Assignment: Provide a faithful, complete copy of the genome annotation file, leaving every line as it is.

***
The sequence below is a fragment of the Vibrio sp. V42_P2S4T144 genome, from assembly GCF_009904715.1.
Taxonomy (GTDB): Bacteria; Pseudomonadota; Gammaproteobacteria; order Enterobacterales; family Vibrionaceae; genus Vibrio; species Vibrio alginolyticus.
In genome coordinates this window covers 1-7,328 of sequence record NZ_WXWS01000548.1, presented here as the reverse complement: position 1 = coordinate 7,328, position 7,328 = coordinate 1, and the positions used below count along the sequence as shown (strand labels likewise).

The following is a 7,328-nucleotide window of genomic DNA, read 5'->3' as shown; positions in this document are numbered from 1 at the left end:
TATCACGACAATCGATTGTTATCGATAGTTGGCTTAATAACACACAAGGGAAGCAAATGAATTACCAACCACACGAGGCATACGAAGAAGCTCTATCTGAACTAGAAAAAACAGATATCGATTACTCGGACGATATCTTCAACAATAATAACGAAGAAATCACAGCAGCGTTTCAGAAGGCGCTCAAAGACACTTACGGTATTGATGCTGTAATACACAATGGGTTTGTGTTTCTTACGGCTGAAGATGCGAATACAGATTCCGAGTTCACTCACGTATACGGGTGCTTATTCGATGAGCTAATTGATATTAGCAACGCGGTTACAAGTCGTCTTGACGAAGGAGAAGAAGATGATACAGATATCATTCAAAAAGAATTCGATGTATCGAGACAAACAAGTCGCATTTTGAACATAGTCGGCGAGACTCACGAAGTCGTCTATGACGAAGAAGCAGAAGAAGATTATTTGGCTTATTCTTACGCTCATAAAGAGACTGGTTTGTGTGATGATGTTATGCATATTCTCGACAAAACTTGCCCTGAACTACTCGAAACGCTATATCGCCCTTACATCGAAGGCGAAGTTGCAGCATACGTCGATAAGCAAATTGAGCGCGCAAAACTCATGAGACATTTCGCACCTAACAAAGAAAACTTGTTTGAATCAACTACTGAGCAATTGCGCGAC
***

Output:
The sequence below is a fragment of the Vibrio sp. V42_P2S4T144 genome, from assembly GCF_009904715.1.
Taxonomy (GTDB): Bacteria; Pseudomonadota; Gammaproteobacteria; order Enterobacterales; family Vibrionaceae; genus Vibrio; species Vibrio alginolyticus.
In genome coordinates this window covers 1-7,328 of sequence record NZ_WXWS01000548.1, presented here as the reverse complement: position 1 = coordinate 7,328, position 7,328 = coordinate 1, and the positions used below count along the sequence as shown (strand labels likewise).

The following is a 7,328-nucleotide window of genomic DNA, read 5'->3' as shown; positions in this document are numbered from 1 at the left end:
TATCACGACAATCGATTGTTATCGATAGTTGGCTTAATAACACACAAGGGAAGCAAATGAATTACCAACCACACGAGGCATACGAAGAAGCTCTATCTGAACTAGAAAAAACAGATATCGATTACTCGGACGATATCTTCAACAATAATAACGAAGAAATCACAGCAGCGTTTCAGAAGGCGCTCAAAGACACTTACGGTATTGATGCTGTAATACACAATGGGTTTGTGTTTCTTACGGCTGAAGATGCGAATACAGATTCCGAGTTCACTCACGTATACGGGTGCTTATTCGATGAGCTAATTGATATTAGCAACGCGGTTACAAGTCGTCTTGACGAAGGAGAAGAAGATGATACAGATATCATTCAAAAAGAATTCGATGTATCGAGACAAACAAGTCGCATTTTGAACATAGTCGGCGAGACTCACGAAGTCGTCTATGACGAAGAAGCAGAAGAAGATTATTTGGCTTATTCTTACGCTCATAAAGAGACTGGTTTGTGTGATGATGTTATGCATATTCTCGACAAAACTTGCCCTGAACTACTCGAAACGCTATATCGCCCTTACATCGAAGGCGAAGTTGCAGCATACGTCGATAAGCAAATTGAGCGCGCAAAACTCATGAGACATTTCGCACCTAACAAAGAAAACTTGTTTGAATCAACTACTGAGCAATTGCGCGAC